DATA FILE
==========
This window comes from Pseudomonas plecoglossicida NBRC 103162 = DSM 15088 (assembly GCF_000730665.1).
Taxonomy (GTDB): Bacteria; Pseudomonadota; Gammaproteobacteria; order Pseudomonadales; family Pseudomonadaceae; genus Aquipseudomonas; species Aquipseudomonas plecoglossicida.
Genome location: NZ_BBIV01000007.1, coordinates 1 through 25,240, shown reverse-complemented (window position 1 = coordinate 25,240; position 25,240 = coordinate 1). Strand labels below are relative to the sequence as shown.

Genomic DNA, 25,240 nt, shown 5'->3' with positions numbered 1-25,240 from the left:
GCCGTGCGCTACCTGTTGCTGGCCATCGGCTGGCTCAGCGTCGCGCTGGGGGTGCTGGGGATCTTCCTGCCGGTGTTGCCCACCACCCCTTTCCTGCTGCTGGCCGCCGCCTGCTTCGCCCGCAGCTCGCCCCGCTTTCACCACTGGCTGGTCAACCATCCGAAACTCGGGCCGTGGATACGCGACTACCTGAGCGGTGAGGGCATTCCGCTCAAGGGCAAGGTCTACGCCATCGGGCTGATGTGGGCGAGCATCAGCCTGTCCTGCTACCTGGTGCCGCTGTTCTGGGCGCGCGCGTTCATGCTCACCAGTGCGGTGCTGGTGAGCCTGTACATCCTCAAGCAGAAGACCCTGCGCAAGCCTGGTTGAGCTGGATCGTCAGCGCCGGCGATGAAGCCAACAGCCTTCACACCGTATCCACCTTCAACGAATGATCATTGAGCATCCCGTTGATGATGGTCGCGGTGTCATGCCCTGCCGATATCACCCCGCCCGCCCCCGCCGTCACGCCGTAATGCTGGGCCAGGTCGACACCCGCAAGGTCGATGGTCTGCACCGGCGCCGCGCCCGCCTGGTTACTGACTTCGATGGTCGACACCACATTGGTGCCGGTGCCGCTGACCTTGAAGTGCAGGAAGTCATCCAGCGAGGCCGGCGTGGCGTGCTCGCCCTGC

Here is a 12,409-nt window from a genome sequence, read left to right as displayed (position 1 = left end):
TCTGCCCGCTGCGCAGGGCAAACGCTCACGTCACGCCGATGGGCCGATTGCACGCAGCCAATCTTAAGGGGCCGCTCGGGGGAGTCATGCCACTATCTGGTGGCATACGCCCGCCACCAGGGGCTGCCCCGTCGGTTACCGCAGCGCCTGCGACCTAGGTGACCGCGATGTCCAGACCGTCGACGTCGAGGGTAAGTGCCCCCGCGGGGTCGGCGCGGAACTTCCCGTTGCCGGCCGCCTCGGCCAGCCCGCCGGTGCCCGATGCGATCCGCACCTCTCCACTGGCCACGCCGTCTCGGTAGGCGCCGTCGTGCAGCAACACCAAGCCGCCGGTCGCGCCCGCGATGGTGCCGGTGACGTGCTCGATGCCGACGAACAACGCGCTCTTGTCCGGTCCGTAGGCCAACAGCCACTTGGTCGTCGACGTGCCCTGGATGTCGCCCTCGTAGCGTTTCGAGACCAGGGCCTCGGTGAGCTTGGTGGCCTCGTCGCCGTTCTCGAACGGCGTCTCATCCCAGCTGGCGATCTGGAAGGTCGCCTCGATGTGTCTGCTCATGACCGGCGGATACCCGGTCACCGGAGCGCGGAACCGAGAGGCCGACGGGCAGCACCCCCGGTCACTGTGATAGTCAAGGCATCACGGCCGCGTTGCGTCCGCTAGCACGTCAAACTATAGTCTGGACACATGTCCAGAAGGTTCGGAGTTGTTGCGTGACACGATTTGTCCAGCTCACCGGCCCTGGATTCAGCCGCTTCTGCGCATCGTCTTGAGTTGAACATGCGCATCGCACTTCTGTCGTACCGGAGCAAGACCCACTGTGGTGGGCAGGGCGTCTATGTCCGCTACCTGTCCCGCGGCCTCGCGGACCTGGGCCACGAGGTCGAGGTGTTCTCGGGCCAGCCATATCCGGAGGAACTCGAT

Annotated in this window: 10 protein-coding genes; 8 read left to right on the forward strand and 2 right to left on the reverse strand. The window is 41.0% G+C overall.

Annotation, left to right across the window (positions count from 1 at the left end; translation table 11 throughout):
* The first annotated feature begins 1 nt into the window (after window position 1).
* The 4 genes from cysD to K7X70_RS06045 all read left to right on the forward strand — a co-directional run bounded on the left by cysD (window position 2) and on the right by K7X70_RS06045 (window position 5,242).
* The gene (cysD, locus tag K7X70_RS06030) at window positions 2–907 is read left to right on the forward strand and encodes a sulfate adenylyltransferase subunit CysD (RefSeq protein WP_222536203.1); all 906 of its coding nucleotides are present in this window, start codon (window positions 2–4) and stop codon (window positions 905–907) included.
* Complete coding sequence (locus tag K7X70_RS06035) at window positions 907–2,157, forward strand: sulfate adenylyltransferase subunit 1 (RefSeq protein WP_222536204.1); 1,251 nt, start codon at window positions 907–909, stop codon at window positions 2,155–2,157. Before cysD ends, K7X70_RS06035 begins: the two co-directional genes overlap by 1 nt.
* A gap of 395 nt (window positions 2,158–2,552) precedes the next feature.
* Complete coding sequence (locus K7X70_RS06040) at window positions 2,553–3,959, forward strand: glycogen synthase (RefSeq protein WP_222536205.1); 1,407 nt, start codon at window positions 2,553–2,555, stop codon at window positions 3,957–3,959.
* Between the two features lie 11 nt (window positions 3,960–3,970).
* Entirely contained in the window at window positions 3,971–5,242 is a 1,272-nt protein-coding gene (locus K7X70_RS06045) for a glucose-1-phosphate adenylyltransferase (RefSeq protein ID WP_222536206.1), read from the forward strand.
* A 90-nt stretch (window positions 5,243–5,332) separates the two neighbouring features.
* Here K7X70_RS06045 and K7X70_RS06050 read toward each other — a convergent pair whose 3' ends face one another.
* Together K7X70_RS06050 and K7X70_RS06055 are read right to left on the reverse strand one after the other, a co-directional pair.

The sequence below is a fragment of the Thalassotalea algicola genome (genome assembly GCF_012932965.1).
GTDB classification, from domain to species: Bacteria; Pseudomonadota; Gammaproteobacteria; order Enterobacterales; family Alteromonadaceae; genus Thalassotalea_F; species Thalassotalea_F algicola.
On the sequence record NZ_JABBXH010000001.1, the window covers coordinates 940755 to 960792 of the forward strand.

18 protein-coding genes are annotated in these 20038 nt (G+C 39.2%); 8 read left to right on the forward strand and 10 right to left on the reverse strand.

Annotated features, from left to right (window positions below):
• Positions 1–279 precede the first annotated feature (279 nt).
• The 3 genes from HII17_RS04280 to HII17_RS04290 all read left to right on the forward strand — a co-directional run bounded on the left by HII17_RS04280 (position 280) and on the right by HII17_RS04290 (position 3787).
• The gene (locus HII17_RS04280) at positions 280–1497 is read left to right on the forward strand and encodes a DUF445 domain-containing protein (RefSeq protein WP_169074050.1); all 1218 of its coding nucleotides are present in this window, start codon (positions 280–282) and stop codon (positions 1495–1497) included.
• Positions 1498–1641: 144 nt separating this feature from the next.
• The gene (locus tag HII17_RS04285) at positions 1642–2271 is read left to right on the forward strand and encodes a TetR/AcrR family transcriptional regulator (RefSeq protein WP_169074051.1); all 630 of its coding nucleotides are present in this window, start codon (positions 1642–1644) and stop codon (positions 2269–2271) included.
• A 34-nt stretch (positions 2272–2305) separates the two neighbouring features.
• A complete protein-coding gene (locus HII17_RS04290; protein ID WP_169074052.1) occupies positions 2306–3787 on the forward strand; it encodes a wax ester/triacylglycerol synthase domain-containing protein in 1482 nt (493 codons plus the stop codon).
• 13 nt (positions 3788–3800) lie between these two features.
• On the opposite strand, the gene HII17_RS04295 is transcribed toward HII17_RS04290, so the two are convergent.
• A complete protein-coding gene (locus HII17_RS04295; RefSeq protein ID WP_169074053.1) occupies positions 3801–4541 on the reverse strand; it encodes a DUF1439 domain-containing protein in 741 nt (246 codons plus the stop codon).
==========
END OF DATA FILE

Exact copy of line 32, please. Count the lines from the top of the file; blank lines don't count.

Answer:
• A complete protein-coding gene (locus HII17_RS04290; protein ID WP_169074052.1) occupies positions 2306–3787 on the forward strand; it encodes a wax ester/triacylglycerol synthase domain-containing protein in 1482 nt (493 codons plus the stop codon).